Flash flood susceptibility modelling using functional tree and hybrid ensemble techniques

Elsevier BV
Publication Type:
Journal Article
Journal of Hydrology, 2020, 587, pp. 125007-125007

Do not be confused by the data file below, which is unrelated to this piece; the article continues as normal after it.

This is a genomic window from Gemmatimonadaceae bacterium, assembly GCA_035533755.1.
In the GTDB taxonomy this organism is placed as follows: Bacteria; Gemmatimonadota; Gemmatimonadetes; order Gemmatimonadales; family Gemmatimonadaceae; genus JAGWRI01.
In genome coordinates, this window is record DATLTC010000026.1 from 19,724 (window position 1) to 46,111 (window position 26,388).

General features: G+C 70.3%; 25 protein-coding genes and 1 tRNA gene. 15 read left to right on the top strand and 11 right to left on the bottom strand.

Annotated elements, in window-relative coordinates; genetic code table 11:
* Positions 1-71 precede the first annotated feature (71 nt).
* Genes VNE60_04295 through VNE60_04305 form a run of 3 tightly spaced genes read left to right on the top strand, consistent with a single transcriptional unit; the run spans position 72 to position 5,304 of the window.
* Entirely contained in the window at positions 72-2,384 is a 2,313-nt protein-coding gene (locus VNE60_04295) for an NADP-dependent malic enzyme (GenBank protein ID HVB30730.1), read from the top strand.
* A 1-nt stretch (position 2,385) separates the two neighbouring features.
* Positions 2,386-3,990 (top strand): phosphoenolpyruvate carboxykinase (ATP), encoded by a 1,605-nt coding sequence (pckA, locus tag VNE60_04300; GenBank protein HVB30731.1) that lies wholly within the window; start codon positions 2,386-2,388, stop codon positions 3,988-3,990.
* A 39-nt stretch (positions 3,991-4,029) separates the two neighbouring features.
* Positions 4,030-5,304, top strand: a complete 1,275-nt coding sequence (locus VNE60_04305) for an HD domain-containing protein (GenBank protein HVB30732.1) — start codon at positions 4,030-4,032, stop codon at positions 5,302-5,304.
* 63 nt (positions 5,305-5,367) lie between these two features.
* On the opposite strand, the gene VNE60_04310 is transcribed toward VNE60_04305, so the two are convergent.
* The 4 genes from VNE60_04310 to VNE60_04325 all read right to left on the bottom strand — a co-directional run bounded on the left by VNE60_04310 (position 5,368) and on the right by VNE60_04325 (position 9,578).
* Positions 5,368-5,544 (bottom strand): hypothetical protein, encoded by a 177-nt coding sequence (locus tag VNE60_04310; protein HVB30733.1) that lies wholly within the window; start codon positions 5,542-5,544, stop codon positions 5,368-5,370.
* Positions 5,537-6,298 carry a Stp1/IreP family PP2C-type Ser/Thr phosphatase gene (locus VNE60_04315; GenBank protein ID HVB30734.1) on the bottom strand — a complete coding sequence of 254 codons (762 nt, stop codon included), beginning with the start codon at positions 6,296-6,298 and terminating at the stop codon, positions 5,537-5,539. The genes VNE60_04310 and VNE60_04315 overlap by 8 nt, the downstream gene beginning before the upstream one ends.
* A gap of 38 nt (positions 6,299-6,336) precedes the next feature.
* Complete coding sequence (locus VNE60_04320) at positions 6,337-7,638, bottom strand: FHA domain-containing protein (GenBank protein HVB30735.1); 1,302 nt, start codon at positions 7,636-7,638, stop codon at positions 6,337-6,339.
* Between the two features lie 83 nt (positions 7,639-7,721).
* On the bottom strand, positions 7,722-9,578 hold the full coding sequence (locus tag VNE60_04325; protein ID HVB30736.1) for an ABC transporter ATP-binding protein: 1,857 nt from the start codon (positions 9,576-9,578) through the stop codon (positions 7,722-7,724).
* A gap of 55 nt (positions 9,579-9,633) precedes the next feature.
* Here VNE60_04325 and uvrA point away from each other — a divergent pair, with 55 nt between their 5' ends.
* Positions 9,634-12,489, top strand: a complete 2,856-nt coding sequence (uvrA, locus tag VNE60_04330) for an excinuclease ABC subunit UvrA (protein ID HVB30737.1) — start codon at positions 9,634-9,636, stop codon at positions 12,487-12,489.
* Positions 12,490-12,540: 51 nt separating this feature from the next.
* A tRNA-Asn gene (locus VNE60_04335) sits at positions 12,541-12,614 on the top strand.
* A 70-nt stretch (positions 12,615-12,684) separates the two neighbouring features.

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© 2020 Elsevier B.V. The present research aims to assess and judge the capability of flash flood susceptibility (FFS) models considering hybrid machine learning ensemble techniques for the FFS assessment in the Gorgan Basin in Iran. Three novel intelligence approaches, namely, bagging–functional tree (BFT), dagging–functional tree, and rotational forest–functional tree are used for modelling, with consideration to 15 flood conditioning factors (FCFs) as independent variables and 426 flood locations as dependent variables. Three threshold-dependent and -independent approaches are used to evaluate the goodness-of-fit and prediction capability of the ensemble models with a single functional tree (FT). These approaches include the area under the receiver operating characteristic curve of the success rate curve (SRC) and prediction rate curve (PRC), efficiency (E) and true skill statistics (TSS). The random forest model is used to determine the relative importance of FCFs. Elevation, stream distance and normalized difference vegetation index (NDVI) have crucial roles in the study area during flash flood occurrences. According to the results of all threshold-dependent and -independent approaches (AUC of SRC = 0.933, AUC of PRC = 0.959, E = 0.76 and TSS = 0.72), the BFT ensemble model has the greatest accuracy in terms of modelling FFS. Results also show that the performance of the FT model is enhanced by three meta-classifiers. The seed cell area index technique is also used to check model classification accuracy and reliability. Results of this technique show that all the models demonstrate good performance and reliability. However, the FFS maps prepared by machine learning ensemble techniques have excellent accuracy and reliability, as per the results of validation methods. Thus, these FFS maps can be used as a convenient tool to reduce the effect of flood in flash flood-prone areas.
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